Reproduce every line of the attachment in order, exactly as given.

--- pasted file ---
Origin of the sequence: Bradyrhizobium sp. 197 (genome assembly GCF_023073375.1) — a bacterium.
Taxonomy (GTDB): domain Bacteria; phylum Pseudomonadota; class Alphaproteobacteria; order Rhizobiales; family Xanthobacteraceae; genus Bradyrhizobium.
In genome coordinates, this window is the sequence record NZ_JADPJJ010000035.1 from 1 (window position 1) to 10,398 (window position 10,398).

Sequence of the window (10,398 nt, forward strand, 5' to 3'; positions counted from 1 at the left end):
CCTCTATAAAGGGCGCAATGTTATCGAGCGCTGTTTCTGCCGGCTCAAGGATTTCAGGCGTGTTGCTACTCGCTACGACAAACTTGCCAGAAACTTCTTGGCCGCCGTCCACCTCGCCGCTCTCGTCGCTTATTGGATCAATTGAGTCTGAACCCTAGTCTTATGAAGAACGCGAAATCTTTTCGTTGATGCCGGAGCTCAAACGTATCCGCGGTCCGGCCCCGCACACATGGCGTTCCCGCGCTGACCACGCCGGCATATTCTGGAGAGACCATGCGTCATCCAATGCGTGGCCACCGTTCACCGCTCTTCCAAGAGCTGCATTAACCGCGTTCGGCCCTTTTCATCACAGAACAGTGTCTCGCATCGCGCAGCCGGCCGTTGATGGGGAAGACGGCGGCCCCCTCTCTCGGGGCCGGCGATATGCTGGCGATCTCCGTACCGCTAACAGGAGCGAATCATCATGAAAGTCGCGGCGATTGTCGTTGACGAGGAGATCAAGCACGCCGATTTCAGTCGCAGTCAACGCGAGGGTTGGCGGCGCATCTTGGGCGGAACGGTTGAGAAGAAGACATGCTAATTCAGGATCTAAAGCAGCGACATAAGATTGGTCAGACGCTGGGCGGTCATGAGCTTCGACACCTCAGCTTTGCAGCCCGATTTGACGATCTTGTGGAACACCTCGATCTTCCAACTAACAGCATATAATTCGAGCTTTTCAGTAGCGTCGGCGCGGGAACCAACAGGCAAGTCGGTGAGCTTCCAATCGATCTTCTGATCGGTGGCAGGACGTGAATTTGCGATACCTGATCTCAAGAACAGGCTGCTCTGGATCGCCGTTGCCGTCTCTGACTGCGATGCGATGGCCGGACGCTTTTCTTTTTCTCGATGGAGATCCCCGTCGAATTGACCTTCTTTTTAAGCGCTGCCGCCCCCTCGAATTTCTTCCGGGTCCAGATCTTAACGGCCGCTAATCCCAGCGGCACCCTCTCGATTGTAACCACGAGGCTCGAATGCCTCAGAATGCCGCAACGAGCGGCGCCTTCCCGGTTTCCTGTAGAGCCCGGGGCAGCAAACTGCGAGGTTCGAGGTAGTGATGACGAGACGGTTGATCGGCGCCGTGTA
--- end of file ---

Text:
Origin of the sequence: Bradyrhizobium sp. 197 (genome assembly GCF_023073375.1) — a bacterium.
Taxonomy (GTDB): domain Bacteria; phylum Pseudomonadota; class Alphaproteobacteria; order Rhizobiales; family Xanthobacteraceae; genus Bradyrhizobium.
In genome coordinates, this window is the sequence record NZ_JADPJJ010000035.1 from 1 (window position 1) to 10,398 (window position 10,398).

Sequence of the window (10,398 nt, forward strand, 5' to 3'; positions counted from 1 at the left end):
CCTCTATAAAGGGCGCAATGTTATCGAGCGCTGTTTCTGCCGGCTCAAGGATTTCAGGCGTGTTGCTACTCGCTACGACAAACTTGCCAGAAACTTCTTGGCCGCCGTCCACCTCGCCGCTCTCGTCGCTTATTGGATCAATTGAGTCTGAACCCTAGTCTTATGAAGAACGCGAAATCTTTTCGTTGATGCCGGAGCTCAAACGTATCCGCGGTCCGGCCCCGCACACATGGCGTTCCCGCGCTGACCACGCCGGCATATTCTGGAGAGACCATGCGTCATCCAATGCGTGGCCACCGTTCACCGCTCTTCCAAGAGCTGCATTAACCGCGTTCGGCCCTTTTCATCACAGAACAGTGTCTCGCATCGCGCAGCCGGCCGTTGATGGGGAAGACGGCGGCCCCCTCTCTCGGGGCCGGCGATATGCTGGCGATCTCCGTACCGCTAACAGGAGCGAATCATCATGAAAGTCGCGGCGATTGTCGTTGACGAGGAGATCAAGCACGCCGATTTCAGTCGCAGTCAACGCGAGGGTTGGCGGCGCATCTTGGGCGGAACGGTTGAGAAGAAGACATGCTAATTCAGGATCTAAAGCAGCGACATAAGATTGGTCAGACGCTGGGCGGTCATGAGCTTCGACACCTCAGCTTTGCAGCCCGATTTGACGATCTTGTGGAACACCTCGATCTTCCAACTAACAGCATATAATTCGAGCTTTTCAGTAGCGTCGGCGCGGGAACCAACAGGCAAGTCGGTGAGCTTCCAATCGATCTTCTGATCGGTGGCAGGACGTGAATTTGCGATACCTGATCTCAAGAACAGGCTGCTCTGGATCGCCGTTGCCGTCTCTGACTGCGATGCGATGGCCGGACGCTTTTCTTTTTCTCGATGGAGATCCCCGTCGAATTGACCTTCTTTTTAAGCGCTGCCGCCCCCTCGAATTTCTTCCGGGTCCAGATCTTAACGGCCGCTAATCCCAGCGGCACCCTCTCGATTGTAACCACGAGGCTCGAATGCCTCAGAATGCCGCAACGAGCGGCGCCTTCCCGGTTTCCTGTAGAGCCCGGGGCAGCAAACTGCGAGGTTCGAGGTAGTGATGACGAGACGGTTGATCGGCGCCGTGTA